I got to land and noticed a notch of water between the middle of the ice shelf and shore line. I stepped into the knee high water and broke off a bigger chunk of ice to make a nice notched out area for me to make my stand. Looping a cast over the ice in front of me I got the indicator to drop just before the submerged boulders. A quick mend upstream and my indicator slowly drifted my flies beneath. About the fourth or fifth drift through, sure enough, the indicator tilted upstream enough to tell me something was on the other end. Another quick wrist set and fish on. Holding the rod out beyond the ice shelf I played the fish trying to keep him from swimming beneath the ice in front and downstream. As the fish headed upstream, out from the ice, I timed it and got the appx. 12” trout onto the ice shelf. The sun shined down on the browns irregular pattern of dark patches and haloed spots. I unhooked the fish and let him swim from my hand into the notched area I was standing in.
 I looked out and noticed a fish rise downstream some, but within casting distance, to some midges. I started to retie my line and set up for some dry fly action. A guy and a boy walked down from the parking lot with fly rods in hand. They evidently had seen the fish rising also. They splashed into the water and positioned themselves within 6 yards of the few rising trout. 6 YARDS TO RISING TROUT in clear water!!! The guy waded to the other side of the stream while his son stayed in the shallow water below the trout. There is no way they hadn’t of seen me already drifting my indicator in the area. Well, I guess that’s part of fishing. They started to splash down their fly lines towards the risers. I finally got set up and tied on a BWO #20 midge dry. Within 5 or 6 casts, nearer to the extended ice shelf downstream towards the boy, a fish rose to my fly. With a short quick wrist I tried to set the hook but the point evidently missed its mark. The boy looked up at me seeing and knowing I missed the riser. We all continued to cast to the few risers off and on. The guy across stream would move around trying to position himself for a better cast, I guess, but I didn’t notice any sudden movements as if he had missed one. I missed one more riser but it might have been going after another fly where I thought mine was at. After I felt the two spooked the fish enough I got out of the water and headed downstream.
 Down below I continued to drift the same two flies under the indicator and picked up a few more and lost one. The sun felt good upon my skin and actually started to penetrate the layers of clothes I was wearing. I kept a Ricola in my mouth when I felt a deep cough coming on. The water started to feel cold through my booted feet and I needed to move out of the water.
 I walked along the shore line and reentered into a slow shallow area out from the bank. I casted into a slow section of water, upstream, I knew fish usually hung out in away from the faster current near the middle of the creek.. The indicator just sat atop the water almost motionless. I thought I may have hit bottom. I let it sit there a bit and then the indicator, I swear, winked at me! I sniffled and then lifted a hook set and sure enough felt the resistance and than movement of a fish. The trout seemed as if he didn’t know which way to fight to get away from me. He spun around under the water until I got more rod tension on the line before he realized he was had. I brought him to hand in the water and was able to release him quickly. I casted to the exact area and let the indicator sit just like before. I almost couldn’t believe it when the indicator started to drift slightly. Another wrist set and another brown came to hand.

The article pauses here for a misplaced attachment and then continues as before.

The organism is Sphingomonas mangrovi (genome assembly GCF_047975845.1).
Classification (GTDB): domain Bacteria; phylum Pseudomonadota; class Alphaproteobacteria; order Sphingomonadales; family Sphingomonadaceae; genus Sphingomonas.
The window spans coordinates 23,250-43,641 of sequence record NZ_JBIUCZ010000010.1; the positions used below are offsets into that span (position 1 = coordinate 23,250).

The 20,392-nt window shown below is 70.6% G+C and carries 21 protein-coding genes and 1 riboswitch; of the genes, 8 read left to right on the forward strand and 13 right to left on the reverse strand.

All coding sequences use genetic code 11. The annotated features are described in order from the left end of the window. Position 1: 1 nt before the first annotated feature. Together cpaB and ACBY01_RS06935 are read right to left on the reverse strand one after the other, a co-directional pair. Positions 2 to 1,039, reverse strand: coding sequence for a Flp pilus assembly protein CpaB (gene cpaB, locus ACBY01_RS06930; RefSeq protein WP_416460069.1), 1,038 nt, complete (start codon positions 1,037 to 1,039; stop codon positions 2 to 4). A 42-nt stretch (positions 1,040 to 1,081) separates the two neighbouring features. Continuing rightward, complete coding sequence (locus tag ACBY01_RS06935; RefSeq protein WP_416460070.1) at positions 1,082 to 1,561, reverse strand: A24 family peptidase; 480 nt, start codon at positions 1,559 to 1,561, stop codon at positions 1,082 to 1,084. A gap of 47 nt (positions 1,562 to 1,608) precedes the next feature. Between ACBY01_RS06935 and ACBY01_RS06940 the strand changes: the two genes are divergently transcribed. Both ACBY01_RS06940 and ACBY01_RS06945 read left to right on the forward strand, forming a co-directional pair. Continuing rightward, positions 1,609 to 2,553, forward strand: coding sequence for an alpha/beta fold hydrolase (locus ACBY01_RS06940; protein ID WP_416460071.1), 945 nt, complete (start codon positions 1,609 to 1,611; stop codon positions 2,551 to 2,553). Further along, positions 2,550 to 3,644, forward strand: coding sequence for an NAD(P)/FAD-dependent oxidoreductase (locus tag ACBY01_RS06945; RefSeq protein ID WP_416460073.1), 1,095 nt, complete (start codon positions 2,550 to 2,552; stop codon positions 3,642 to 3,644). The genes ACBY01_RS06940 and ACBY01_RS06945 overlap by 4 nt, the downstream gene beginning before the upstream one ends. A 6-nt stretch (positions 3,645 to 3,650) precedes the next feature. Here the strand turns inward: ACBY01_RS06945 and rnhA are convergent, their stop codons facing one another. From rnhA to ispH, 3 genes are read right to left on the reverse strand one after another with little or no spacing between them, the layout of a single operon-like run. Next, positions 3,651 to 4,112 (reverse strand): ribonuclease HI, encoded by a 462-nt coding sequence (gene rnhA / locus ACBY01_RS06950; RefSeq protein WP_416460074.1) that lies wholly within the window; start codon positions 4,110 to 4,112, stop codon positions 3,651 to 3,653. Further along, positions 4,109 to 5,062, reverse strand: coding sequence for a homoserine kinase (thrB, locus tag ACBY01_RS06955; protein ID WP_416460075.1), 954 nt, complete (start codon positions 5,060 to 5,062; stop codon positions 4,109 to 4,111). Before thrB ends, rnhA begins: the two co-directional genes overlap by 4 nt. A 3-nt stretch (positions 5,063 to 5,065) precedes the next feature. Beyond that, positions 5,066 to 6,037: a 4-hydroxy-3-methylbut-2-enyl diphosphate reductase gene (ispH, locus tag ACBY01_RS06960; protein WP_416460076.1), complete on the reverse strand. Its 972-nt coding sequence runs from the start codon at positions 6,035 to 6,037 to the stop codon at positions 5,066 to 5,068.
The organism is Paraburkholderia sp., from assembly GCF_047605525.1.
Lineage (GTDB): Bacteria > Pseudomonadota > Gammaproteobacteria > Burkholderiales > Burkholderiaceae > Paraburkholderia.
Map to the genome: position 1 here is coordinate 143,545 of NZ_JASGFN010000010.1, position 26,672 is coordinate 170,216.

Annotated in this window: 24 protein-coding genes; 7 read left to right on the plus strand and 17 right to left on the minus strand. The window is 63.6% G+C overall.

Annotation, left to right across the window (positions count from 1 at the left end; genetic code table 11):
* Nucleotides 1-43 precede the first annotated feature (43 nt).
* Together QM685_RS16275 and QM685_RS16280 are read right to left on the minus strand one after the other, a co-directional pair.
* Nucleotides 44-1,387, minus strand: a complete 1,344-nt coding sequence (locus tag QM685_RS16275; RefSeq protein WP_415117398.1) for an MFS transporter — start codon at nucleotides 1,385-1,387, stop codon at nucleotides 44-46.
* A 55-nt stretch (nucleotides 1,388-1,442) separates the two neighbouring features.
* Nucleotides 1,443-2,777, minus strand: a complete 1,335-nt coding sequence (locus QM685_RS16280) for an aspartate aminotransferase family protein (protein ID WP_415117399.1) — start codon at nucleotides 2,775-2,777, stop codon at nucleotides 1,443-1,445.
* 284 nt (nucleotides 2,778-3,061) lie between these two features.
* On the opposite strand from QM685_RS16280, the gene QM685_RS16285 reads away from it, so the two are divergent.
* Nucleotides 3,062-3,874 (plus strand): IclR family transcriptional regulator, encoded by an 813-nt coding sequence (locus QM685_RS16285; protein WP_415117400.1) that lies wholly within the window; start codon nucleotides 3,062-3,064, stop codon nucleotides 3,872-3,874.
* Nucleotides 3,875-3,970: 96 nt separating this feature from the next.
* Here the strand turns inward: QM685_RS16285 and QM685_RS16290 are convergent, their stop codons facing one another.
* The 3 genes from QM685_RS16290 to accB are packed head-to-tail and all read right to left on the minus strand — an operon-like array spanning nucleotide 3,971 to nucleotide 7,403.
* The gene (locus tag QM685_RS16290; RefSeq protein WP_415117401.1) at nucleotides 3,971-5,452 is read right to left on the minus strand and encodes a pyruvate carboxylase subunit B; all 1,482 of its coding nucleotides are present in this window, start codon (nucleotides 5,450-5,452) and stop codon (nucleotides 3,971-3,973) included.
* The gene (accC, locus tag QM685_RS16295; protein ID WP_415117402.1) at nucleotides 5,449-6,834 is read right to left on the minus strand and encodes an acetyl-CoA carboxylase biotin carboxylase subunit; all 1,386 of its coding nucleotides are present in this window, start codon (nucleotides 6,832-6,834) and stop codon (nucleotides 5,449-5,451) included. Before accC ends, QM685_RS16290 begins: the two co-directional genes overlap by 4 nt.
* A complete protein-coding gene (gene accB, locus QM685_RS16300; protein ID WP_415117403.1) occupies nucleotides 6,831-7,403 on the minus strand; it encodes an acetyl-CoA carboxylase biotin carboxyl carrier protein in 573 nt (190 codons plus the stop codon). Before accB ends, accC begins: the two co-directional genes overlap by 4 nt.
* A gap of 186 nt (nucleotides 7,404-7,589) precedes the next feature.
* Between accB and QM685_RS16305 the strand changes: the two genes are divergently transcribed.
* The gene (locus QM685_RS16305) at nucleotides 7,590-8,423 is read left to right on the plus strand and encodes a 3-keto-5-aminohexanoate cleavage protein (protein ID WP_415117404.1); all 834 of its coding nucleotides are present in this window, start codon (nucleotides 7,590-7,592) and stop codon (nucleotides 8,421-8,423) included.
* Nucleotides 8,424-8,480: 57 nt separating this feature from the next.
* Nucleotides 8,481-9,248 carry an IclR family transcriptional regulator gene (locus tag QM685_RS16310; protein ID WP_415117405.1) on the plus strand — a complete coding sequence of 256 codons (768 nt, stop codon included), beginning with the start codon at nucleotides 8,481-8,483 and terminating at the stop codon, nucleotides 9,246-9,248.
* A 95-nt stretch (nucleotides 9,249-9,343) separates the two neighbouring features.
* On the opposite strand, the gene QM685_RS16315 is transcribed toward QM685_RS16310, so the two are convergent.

I casted a few more times out into the waters before me and then went back up to where I started. The one boy fished over the area where fish were rising earlier but I was able to see there were no rising trout. Two fellows leaned up against the wooden railed fence at the parking lot watching the boy and me fish. I figured I’d display a little casting entertainment. Even with the indicator I’d roll cast so my fly would drop just shy of the far ice shelf. I’d overhand cast further down stream letting the indicator drop easily upon the water instead of a big splash. I’d get that perfect drift flowing with the current. I was hoping for a fish but it never happened. I guess this time I wasn’t able to show off with a hooked fish.
 Oh well, I was feeling the cold through my boots and I figured by now the Pen’s hockey game would have started and be in the first period. I took a couple of pictures of the stream and headed to the van.
Driving through Brookville I stopped to get gas. Back on the road I took the ramp and entered onto I80 going west. I turned on the hockey game and couldn’t resist. I wrapped the small piece of Ricola back into its original wrapper. I opened the hinged cigar tin. I took out one of the four Macanudo Ascots laying in the tin and unwrapped it. I lit the end and watched a small bellow of smoke discolor the air. I then creased opened the front windows of the van, relaxed, listened to the game and smoked the cigar heading for home. I didn’t smell a thing!